In the wake of the debate over the Patient Protection and Affordable Care Act – better known as ObamaCare – it became clear not just that healthcare is a huge issue for our country, but also that we don’t all agree on the specifics of the problem or what the solution should be. Much of what is discussed today is focused on illness when a focus on wellness and prevention may bring greater impacts on our citizens. There are no easy answers relative to the dollars that we collectively spend or the approaches that we should take as a nation. Yet this is one of the key challenges our 45th president will have to confront.
The complexities of our country’s national security are vast, and new challenges seem to emerge on a daily basis. We have gone from the clearly defined bi-polar world of the Cold War, where at least we knew who the enemy was, to the uncertainties of today. Today we must still deal with unfriendly countries arming themselves with weapons of mass destruction, but we are also as often confronted by non-state actors, terrorists adhering to extremist ideologies or criminal groups choosing cyberspace as their preferred battlefield. It’s a different scenario and one to which we must adapt. In an area that is understood by most to be the responsibility of the government, are there innovative technology initiatives around information sharing and identity management that could help a new administration?
Education has been a hallmark of our history as a nation. Reading, writing and ‘rithmetic in the one-room red schoolhouse was as much a symbol of the soul of America as were the covered wagons of our pioneers or the workers building the transcontinental railroad. Well, our educational system is now broken, especially when we look at the critical fields that will define the future: science, technology, engineering and mathematics (STEM). We have thrown an inordinate amount of resources at education and have little to show. Are there things that our government could do with technology to alleviate the problem?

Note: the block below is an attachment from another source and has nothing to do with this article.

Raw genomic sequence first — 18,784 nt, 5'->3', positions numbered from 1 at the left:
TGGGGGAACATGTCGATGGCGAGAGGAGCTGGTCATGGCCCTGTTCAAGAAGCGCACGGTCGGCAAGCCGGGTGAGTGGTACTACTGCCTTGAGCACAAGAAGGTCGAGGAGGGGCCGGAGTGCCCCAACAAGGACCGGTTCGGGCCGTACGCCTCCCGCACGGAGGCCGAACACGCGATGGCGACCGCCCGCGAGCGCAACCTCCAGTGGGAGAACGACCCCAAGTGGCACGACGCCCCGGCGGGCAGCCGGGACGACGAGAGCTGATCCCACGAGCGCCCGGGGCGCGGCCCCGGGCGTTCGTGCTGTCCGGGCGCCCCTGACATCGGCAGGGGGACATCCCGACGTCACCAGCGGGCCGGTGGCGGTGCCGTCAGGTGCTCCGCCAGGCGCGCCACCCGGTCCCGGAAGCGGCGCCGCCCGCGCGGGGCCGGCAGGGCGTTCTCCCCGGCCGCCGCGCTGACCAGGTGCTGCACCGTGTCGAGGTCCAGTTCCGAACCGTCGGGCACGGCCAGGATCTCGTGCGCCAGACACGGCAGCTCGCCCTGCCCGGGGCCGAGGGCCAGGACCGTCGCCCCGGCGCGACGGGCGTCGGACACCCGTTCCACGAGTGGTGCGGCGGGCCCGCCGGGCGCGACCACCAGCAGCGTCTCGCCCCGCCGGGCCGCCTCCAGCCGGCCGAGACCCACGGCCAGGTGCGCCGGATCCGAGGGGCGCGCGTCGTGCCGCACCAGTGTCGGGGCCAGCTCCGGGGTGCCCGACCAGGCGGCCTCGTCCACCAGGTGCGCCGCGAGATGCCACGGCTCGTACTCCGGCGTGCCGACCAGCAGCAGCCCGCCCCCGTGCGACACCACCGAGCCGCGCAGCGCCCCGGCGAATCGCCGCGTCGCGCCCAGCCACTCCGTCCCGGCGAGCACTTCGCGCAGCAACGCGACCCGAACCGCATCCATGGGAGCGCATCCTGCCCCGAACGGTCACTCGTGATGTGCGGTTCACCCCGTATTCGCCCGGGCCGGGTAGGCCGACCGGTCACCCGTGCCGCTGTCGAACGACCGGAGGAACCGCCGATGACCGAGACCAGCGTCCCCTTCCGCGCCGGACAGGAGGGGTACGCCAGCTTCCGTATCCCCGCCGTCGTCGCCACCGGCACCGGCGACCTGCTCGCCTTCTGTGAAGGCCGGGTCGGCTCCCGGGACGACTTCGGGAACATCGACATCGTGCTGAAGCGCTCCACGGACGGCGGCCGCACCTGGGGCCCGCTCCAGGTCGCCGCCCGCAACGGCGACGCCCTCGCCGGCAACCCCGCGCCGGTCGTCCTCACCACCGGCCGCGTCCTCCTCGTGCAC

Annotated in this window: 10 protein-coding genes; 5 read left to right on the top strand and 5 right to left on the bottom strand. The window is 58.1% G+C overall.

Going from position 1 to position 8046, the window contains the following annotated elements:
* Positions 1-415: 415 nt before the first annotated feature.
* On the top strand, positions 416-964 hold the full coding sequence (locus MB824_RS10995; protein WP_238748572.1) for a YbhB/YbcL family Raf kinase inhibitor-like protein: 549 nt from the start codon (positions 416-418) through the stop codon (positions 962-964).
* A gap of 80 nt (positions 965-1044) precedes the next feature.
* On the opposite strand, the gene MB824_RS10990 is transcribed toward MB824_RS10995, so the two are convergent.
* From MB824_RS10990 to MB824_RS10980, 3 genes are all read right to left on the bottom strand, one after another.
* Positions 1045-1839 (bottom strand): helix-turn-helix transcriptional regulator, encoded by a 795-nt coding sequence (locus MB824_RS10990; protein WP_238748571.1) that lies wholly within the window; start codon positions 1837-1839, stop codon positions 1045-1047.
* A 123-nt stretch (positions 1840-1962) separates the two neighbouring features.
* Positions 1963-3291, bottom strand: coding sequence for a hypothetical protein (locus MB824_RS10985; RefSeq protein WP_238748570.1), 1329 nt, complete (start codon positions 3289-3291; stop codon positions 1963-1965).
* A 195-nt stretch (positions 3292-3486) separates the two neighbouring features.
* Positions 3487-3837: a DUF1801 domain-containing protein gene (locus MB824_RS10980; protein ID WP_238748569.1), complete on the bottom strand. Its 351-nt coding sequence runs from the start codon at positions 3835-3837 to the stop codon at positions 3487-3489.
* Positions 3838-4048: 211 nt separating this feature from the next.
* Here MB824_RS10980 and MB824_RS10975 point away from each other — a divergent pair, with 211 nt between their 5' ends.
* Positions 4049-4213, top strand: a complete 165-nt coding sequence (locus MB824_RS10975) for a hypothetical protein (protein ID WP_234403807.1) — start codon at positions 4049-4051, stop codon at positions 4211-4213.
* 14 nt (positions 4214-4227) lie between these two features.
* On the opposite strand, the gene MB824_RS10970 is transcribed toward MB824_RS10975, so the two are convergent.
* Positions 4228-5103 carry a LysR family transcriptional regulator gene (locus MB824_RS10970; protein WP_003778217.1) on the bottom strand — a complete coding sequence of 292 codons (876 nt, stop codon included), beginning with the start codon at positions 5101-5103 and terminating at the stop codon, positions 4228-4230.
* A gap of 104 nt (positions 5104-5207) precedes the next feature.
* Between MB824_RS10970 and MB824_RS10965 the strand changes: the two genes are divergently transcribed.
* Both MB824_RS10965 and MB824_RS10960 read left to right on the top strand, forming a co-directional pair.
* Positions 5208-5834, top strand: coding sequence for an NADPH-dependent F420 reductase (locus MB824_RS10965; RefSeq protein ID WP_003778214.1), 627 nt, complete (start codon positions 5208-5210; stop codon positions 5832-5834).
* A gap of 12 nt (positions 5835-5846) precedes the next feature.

One of the things that the explosion of social media has made clear is that citizen engagement takes on new importance and meaning. The relationship of government and governed can never be the same. We are all empowered to be protagonists by having our say in a medium where the pressure of the masses can make itself heard very quickly as hits on a website or views of a YouTube posting are mobilized for political effect. What does this mean for our leadership? What are the emerging models of governance, and how can we ensure they are for the greater good? Should our government be acting differently as a result of these new realities?
Lastly, given that information is the central pervasive theme that governments must deal with to accomplish their charters, how can we be sure that our information technology plans and infrastructures are clearly aligned with the government’s mission? We cannot aspire to hit Mars if our launch rockets and navigational systems are pointing to Venus. Alignment is of the essence, and any recommendation on how to achieve it would be useful to a new administration.
So the task at hand over the next few months will be to provide you a preview of what these industry recommendations are for the 45th president. The new administration may choose to ignore them, but we felt it our duty as citizens to put them forth.
You can access the reports of Quadrennial Government Technology Review at: http://www.actgov.org/quadrennial.
Recent articles by Dr. Ramon Barquin